Yoga for everyone! Why do company wellness programs fail?

The Economist – Mexico City

Well-being programs do not always have the expected performance and this is largely due to the fact that they do not have metrics, prior research, are carried out outside working hours and do not propose a culture of prevention, this explains why in some organizations that have this type of strategies continue to observe high levels of work stress, reveals business research by startup Dale Hype.

According to the report, 80% of employees express stress due to work processes, despite the fact that their organization has wellness strategies. Paradoxically, 75% of corporations acknowledge that their employees have lost interest in the solutions offered by the company.

“Many are isolated activities, like yoga classes, and they are not a program with a follow-up. One of what we observe is that the strategies do not have a deep understanding of what the collaborators need and what triggers the stress in them”, shares Silvia Ramos, co-founder of Dale Hype.

At least 9 out of 10 companies have implemented measures to take care of the health of their talent as a result of the entry into force of NOM-035, an instrument that is often confused with a wellness program.

“There is still a culture within organizations of talking regarding well-being and health and risk management as a trend, fashion or mere regulatory compliance,” says Ariel Almazán, regional director of Wellness, Health and Chaims of Mercar Marsh Benefits for Mexico, Latin America and the Caribbean.

In the specialist’s experience, among the frequent errors in the design of wellness programs are the lack of a comprehensive vision and policies genuinely focused on employees. “Workplace health and safety programs aligned to a corporate policy where everyone speaks the same language, everyone understands what the objective of the implementation is and once this is understood, we move on to the execution stage. When all this is not aligned to the needs of your working population, it is a shot in the air, without a specific target, ”he points out.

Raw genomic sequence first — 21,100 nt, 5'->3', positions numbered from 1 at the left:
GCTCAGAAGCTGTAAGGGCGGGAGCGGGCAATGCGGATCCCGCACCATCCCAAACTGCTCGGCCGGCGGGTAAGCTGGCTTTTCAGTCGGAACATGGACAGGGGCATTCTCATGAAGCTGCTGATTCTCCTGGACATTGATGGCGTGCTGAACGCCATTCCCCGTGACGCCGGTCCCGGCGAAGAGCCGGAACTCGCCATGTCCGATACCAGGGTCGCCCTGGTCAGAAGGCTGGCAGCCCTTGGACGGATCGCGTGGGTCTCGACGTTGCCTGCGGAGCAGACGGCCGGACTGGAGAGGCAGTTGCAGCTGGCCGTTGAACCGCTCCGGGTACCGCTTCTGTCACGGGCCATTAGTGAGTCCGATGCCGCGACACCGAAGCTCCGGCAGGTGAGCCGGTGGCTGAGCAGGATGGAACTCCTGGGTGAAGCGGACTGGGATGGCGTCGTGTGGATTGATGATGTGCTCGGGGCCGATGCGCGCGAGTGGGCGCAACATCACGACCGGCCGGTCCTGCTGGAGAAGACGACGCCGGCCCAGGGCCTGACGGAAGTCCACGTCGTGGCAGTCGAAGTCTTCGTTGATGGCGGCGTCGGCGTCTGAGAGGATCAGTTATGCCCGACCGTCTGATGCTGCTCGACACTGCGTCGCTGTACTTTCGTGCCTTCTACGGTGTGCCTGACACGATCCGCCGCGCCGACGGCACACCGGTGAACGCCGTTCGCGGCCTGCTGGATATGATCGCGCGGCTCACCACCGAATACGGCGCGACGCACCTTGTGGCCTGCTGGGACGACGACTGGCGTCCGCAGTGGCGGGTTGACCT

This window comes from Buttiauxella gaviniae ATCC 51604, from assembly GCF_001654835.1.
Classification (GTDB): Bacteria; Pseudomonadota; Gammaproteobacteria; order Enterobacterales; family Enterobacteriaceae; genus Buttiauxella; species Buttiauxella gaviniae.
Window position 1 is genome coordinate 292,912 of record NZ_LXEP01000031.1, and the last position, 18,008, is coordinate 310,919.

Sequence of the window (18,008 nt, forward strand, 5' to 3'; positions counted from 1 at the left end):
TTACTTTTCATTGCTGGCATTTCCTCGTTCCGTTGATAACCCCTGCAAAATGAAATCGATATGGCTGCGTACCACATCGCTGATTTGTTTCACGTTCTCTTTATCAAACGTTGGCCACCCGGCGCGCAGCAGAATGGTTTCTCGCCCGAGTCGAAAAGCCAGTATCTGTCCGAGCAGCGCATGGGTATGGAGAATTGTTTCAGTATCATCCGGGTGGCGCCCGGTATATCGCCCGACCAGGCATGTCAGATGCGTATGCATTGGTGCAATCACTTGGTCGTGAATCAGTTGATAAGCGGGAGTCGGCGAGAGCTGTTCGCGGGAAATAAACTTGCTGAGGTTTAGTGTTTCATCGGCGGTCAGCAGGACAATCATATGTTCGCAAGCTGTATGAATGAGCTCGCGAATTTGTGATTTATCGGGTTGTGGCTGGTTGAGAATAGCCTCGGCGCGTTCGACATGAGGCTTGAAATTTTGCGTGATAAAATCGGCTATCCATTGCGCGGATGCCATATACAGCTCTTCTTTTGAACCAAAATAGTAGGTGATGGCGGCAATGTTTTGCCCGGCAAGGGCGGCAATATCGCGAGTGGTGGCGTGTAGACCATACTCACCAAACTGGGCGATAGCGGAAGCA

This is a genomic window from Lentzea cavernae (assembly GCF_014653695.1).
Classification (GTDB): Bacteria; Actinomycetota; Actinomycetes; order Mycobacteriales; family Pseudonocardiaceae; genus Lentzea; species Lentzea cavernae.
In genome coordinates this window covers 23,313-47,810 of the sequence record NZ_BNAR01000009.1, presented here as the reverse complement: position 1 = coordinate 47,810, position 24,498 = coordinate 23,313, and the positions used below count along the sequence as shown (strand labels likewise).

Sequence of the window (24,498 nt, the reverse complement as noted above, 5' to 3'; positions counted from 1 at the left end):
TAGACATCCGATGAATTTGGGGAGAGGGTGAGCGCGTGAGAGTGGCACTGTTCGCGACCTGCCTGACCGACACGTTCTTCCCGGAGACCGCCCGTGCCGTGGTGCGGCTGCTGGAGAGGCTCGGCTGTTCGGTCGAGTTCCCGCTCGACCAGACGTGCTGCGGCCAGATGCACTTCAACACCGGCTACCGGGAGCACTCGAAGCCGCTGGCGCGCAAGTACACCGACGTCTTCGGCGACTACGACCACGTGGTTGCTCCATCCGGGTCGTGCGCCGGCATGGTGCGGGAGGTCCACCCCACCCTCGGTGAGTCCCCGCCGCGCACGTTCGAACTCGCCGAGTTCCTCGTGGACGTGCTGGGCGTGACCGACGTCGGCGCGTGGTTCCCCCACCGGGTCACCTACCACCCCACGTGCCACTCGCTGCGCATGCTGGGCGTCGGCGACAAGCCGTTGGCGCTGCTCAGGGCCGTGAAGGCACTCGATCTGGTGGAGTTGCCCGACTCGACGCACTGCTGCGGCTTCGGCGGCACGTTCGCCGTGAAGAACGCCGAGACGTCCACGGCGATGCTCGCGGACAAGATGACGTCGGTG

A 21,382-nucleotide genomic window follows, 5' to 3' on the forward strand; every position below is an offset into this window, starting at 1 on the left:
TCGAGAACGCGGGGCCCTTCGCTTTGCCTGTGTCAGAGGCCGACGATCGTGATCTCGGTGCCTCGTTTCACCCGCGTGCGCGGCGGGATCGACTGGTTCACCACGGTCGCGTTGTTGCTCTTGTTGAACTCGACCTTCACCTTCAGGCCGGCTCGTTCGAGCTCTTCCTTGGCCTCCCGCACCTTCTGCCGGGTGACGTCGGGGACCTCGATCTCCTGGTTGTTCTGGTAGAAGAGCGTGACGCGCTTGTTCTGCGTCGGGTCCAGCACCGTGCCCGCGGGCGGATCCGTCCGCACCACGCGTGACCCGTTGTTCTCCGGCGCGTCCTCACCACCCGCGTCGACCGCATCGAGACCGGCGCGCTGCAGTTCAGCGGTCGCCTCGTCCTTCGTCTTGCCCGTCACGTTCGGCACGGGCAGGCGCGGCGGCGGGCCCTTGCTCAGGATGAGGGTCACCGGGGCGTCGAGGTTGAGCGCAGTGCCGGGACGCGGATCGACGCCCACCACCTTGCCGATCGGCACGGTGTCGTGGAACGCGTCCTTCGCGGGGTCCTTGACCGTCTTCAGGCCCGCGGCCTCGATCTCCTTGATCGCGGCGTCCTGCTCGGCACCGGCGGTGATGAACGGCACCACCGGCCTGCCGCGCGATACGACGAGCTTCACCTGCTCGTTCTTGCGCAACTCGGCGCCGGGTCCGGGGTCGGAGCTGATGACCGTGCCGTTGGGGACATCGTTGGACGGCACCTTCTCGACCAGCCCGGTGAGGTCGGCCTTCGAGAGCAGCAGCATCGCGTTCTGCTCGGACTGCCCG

Dale Hype’s research also found that the vast majority of companies do not have key decision-making metrics for their wellness programs. In addition, its design has been left in charge of Human Resources, but without a deep investigation to detect the needs of the talent.

From the perspective of Jorge Mérida, creative partner of the Advisory Network for Wellbeing, the impact of the pandemic on people’s mental health highlights the importance of periodically reevaluating and adjusting wellbeing programs.

“Those programs that were created as a boost by Rule 035 I think are no longer enough now, even the wellness programs that emerged in response to the health emergency are not effective now. This dynamic change that has occurred in the work environment demands that these programs be continuously updated”, indicates the specialist.

Related Articles:  Technopathies produce physical and mental damage

To a large extent, explains Jorge Mérida, this obsolescence of occupational health strategies may explain why employees continue to experience high levels of stress despite the fact that the company offers them tools to deal with this reality.

More self-imposed workload

Dale Hype’s research found that during the pandemic some employees put on more workload on themselves to prove they were a good fit and avoid being fired, a situation that only aggravated the mental health toll. This is in line with what was reported by the Edelman Confidence Barometer last year: Mexicans were more afraid of losing their jobs than of catching Covid-19.

An important point in this scenario, Silvia Ramos points out, is that middle management leaders were so focused on results, and there were also few conversations related to the importance of self-care and taking advantage of the tools offered by companies.

Much also comes from culture, such as not refusing to carry out an activity because the person who asks for it is your boss and that is linked to how we behave at work and, although a space of well-being is promoted in organizations, we still have the challenge of a work culture in which we saw our parents grow up rotating shifts or working despite being sick, and that is another reality,” says Silvia Ramos.

For Ariel Almazán, the current context is positive to reinvent the benefits, promote flexibility in wellness programs, identify the needs of employees and modify some structures around these initiatives. “Today we know that the pyramid of benefits is inverted, in which benefits focused on health are traditionally provided to senior structures, managers and leaders within organizations,” he points out.

“A smart investment in well-being is when you have identified the needs of your population in terms of benefits and wellness. Because if these initiatives are not aligned to these needs, which are diverse and inclusive, there is no target to hit, and that is an expense. If you direct the arrow to a defined target, that is a smart investment”, she points out.

Leave a Comment

This site uses Akismet to reduce spam. Learn how your comment data is processed.